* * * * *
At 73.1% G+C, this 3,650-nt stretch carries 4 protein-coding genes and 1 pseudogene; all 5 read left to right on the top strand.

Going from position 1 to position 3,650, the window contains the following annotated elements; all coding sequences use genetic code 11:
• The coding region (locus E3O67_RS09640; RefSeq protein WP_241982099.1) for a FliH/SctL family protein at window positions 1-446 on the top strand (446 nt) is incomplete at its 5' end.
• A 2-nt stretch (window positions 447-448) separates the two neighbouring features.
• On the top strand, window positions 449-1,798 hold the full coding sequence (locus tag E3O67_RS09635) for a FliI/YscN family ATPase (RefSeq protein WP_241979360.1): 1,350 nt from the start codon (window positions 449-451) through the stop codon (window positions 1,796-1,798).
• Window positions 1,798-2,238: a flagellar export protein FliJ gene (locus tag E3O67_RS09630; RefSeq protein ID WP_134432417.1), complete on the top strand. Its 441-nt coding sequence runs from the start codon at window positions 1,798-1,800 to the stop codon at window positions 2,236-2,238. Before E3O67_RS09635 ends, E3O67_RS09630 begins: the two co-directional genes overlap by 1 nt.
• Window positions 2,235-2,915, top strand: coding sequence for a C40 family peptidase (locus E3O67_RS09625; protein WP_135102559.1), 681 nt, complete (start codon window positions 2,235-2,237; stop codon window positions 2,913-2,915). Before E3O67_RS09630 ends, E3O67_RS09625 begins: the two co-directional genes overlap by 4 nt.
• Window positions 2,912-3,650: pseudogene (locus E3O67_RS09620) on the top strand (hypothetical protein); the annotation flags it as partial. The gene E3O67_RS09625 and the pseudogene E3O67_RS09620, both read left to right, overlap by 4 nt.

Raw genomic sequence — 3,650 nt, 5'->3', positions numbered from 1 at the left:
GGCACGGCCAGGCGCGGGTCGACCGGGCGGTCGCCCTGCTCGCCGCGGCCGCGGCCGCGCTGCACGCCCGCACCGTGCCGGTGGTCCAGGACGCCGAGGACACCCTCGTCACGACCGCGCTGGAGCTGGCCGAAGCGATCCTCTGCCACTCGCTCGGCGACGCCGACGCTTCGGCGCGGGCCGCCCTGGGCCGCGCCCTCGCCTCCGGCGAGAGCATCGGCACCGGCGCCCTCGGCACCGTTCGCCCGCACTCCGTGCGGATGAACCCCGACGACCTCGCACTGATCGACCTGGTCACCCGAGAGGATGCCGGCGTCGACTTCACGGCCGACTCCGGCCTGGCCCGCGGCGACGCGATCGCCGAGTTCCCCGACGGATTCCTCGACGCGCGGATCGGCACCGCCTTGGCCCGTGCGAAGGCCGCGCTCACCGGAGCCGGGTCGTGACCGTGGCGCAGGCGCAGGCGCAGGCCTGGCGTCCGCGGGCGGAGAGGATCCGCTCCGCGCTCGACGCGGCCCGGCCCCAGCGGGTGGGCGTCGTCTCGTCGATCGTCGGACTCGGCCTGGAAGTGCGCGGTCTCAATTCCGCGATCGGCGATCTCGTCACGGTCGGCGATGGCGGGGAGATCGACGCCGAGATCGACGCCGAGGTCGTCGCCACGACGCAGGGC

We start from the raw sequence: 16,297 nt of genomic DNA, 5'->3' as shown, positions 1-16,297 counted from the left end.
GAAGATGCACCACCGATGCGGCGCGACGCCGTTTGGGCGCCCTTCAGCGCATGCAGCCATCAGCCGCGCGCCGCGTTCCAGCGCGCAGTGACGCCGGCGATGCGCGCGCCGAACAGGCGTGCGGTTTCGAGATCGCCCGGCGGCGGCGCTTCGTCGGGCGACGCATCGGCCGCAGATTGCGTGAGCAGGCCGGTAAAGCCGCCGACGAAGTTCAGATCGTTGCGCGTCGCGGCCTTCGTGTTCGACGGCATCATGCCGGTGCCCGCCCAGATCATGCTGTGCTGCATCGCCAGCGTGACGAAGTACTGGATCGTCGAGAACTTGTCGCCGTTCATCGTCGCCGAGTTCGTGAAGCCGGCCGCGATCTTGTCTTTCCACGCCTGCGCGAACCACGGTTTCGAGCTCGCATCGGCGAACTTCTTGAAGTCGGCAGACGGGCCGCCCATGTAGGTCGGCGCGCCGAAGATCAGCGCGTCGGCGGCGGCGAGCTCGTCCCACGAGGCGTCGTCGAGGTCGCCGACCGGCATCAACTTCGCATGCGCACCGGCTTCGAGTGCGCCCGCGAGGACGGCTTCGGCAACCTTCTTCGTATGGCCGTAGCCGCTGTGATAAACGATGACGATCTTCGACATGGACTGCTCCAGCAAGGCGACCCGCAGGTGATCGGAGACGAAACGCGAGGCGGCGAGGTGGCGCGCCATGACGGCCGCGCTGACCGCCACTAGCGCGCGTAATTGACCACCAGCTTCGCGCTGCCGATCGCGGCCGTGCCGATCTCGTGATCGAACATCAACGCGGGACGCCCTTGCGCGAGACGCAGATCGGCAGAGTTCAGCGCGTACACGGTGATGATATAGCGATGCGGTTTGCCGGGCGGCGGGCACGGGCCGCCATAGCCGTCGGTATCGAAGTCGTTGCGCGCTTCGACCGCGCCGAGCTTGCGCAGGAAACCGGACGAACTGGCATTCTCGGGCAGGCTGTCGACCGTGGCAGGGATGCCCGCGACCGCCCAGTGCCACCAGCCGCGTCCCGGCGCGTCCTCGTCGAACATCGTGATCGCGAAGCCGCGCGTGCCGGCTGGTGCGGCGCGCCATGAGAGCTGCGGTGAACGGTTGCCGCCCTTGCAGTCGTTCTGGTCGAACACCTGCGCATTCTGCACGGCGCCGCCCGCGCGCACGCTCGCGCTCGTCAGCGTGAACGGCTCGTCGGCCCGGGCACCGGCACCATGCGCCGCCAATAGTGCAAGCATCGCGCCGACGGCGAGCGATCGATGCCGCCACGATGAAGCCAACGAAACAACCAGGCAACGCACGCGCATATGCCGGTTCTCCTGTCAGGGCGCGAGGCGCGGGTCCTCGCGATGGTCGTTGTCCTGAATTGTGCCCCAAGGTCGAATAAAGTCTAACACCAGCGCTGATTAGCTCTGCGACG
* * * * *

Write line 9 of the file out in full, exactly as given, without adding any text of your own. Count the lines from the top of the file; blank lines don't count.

Raw genomic sequence — 3,650 nt, 5'->3', positions numbered from 1 at the left: